The Effectiveness of conservative management for acute Whiplash Associated Disorder (WAD) II : a systematic review and meta-analysis of randomised controlled trials
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Objective To evaluate the effectiveness of conservative management (except drug therapy) for acute Whiplash Associated Disorder (WAD) II. Design Systematic review and meta-analysis of Randomised Controlled Trials (RCTs) using a pre-defined protocol. Two independent reviewers searched information sources, decided eligibility of studies, and assessed risk of bias (RoB) of included trials. Data were extracted by one reviewer and checked by the other. A third reviewer mediated any disagreements throughout. Qualitative trial and RoB data were summarised descriptively. Quantitative syntheses were conducted across trials for comparable interventions, outcome measures and assessment points. Meta-analyses compared effect sizes with random effects, using STATA version 12. Data Sources PEDro, Medline, Embase, AMED, CINAHL, PsycINFO, and Cochrane Library with manual searching in key journals, reference lists, British National Bibliography for Report Literature, Center for International Rehabilitation Research Information & Exchange, and National Technical Information Service were searched from inception to 15th April 2015. Active researchers in the field were contacted to determine relevant studies. Eligibility Criteria for Selecting Studies RCTs evaluating acute (<4 weeks) WADII, any conservative intervention, with outcome measures important to the International Classification of Function, Disability and Health. Results Fifteen RCTs all assessed as high RoB (n=1676 participants) across 9 countries were included. Meta-analyses enabled 4 intervention comparisons: conservative versus standard/control, active versus passive, behavioural versus standard/control, and early versus late. Conservative intervention was more effective for pain reduction at 6 months (95%CI: -20.14 to -3.38) and 1-3 years (-25.44 to -3.19), and improvement in cervical mobility in the horizontal plane at <3 months (0.43 to 5.60) compared with standard/control intervention. Active intervention was effective for pain alleviation at 6 months (-17.19 to -3.23) and 1-3 years (-26.39 to -10.08) compared with passive intervention. Behavioural intervention was more effective than standard/control intervention for pain reduction at 6 months (-15.37 to -1.55), and improvement in cervical movement in the coronal (0.93 to 4.38) and horizontal planes at 3-6 months (0.43 to 5.46). For early (<4 days) versus late (>10 days) interventions, there were no statistically significant differences in all outcome measures between interventions at any time. Conclusions Conservative and active interventions may be useful for pain reduction in patients with acute WADII. Additionally, cervical horizontal mobility could be improved by conservative intervention. The employment of a behavioural intervention (e.g. act-as-usual, education and self-care including regularly exercise) could have benefits for pain reduction and improvement in cervical movement in the coronal and horizontal planes. The evidence was evaluated as low/very low level according to the Grading of Recommendations Assessment, Development and Evaluation system.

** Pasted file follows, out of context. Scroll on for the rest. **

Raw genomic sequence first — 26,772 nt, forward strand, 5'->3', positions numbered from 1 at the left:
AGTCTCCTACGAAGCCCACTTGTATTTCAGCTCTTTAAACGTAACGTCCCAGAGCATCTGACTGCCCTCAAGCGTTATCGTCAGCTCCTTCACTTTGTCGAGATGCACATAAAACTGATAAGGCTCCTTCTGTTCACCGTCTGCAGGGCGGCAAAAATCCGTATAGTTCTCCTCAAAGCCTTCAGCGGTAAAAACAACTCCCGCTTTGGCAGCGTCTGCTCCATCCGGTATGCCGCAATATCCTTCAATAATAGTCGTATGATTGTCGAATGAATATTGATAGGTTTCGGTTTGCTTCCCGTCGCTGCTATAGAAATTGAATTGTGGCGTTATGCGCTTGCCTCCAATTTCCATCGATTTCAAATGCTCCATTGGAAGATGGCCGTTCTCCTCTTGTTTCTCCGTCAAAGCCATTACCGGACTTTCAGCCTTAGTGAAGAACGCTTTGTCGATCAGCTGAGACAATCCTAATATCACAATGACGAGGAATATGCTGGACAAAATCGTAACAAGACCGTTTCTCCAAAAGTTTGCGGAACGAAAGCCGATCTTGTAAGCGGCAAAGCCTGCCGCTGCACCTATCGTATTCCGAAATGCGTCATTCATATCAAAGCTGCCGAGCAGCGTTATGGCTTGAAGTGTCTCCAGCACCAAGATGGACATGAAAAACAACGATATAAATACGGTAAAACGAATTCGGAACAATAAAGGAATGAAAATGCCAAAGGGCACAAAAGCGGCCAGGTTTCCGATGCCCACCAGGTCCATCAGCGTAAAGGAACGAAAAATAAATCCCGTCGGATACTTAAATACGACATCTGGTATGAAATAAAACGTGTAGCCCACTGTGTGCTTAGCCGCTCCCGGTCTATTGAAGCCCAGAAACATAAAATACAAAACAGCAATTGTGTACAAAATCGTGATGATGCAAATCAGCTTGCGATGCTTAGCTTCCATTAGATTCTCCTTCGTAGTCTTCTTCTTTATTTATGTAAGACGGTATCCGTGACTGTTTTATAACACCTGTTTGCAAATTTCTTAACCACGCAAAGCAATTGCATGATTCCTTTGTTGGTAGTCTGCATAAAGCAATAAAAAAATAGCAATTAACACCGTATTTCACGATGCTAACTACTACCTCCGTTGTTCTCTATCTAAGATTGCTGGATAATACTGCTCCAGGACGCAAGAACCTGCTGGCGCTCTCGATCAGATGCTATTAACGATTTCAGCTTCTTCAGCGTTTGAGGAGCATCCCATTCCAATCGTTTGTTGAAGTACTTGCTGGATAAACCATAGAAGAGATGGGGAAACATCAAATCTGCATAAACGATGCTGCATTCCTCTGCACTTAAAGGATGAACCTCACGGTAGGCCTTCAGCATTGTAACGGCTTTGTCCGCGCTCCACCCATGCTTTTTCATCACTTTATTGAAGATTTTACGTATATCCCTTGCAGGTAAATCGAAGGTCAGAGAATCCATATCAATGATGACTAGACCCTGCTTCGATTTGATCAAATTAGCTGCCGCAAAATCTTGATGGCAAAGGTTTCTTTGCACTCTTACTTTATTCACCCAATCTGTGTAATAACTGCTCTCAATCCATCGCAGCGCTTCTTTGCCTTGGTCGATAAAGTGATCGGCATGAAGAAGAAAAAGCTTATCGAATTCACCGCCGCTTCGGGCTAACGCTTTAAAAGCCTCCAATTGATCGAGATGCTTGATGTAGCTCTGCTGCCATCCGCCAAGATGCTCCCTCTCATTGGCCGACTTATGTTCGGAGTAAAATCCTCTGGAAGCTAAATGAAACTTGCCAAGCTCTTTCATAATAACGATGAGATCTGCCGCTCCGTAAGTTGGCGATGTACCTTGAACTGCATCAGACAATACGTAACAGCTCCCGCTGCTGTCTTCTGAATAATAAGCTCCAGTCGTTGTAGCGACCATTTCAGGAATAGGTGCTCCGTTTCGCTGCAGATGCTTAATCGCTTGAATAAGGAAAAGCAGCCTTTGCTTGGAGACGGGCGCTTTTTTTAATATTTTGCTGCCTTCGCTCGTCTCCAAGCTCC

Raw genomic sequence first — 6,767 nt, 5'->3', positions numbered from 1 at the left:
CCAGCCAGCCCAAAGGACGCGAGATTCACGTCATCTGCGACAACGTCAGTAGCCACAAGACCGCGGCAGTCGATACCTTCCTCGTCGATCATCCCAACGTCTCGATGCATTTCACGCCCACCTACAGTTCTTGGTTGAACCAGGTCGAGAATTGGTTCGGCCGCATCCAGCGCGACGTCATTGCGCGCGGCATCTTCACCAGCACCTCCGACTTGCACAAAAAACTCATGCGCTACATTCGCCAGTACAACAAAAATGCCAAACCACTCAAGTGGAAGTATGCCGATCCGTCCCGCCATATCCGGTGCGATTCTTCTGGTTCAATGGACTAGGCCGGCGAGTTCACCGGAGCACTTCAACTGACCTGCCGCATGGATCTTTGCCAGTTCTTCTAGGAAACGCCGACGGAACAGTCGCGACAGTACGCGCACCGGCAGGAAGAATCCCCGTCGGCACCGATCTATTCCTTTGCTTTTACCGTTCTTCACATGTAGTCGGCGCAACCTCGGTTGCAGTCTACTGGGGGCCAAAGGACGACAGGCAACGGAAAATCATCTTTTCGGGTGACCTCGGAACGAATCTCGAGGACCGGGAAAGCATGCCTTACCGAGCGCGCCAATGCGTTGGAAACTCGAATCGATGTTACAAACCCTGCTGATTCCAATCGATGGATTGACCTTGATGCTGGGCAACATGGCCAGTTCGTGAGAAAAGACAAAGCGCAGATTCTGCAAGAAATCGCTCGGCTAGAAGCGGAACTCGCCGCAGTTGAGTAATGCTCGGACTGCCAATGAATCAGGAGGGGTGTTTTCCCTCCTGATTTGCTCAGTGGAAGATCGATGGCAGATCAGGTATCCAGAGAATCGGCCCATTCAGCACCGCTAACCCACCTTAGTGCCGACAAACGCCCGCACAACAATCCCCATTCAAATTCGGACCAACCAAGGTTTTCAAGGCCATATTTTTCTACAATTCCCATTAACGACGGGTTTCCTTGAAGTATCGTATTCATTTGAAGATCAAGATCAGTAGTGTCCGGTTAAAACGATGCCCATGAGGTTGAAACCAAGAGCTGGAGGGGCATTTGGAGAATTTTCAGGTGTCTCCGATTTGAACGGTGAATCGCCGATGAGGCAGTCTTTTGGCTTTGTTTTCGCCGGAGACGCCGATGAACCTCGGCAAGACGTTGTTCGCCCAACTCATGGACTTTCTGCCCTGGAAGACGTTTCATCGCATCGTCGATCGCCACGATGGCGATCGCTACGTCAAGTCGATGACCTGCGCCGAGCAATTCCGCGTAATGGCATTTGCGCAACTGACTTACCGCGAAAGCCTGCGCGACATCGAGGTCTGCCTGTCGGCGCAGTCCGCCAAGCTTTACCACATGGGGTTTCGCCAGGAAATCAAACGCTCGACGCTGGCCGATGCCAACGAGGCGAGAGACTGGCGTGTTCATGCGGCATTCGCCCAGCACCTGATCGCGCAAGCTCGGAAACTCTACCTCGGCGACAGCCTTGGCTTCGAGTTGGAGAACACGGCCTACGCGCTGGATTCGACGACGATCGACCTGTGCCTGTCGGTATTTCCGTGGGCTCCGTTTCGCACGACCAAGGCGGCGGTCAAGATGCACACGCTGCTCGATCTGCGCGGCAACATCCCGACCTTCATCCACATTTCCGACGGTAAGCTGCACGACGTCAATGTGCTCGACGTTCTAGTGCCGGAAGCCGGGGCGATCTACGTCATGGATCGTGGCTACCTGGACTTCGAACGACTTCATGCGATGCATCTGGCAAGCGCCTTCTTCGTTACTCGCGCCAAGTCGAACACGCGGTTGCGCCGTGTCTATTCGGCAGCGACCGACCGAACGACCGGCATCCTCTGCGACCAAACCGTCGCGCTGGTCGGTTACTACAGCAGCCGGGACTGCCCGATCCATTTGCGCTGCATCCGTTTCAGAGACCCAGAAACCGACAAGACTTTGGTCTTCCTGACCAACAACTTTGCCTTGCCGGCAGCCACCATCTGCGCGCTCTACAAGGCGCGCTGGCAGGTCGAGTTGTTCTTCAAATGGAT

|Publication status||Published - 21 Jul 2015|
- Exercise therapy, Meta-analysis, Disabilities, Randomized controlled trials, Mental health therapies, Strength training, Behavior, Physiotherapy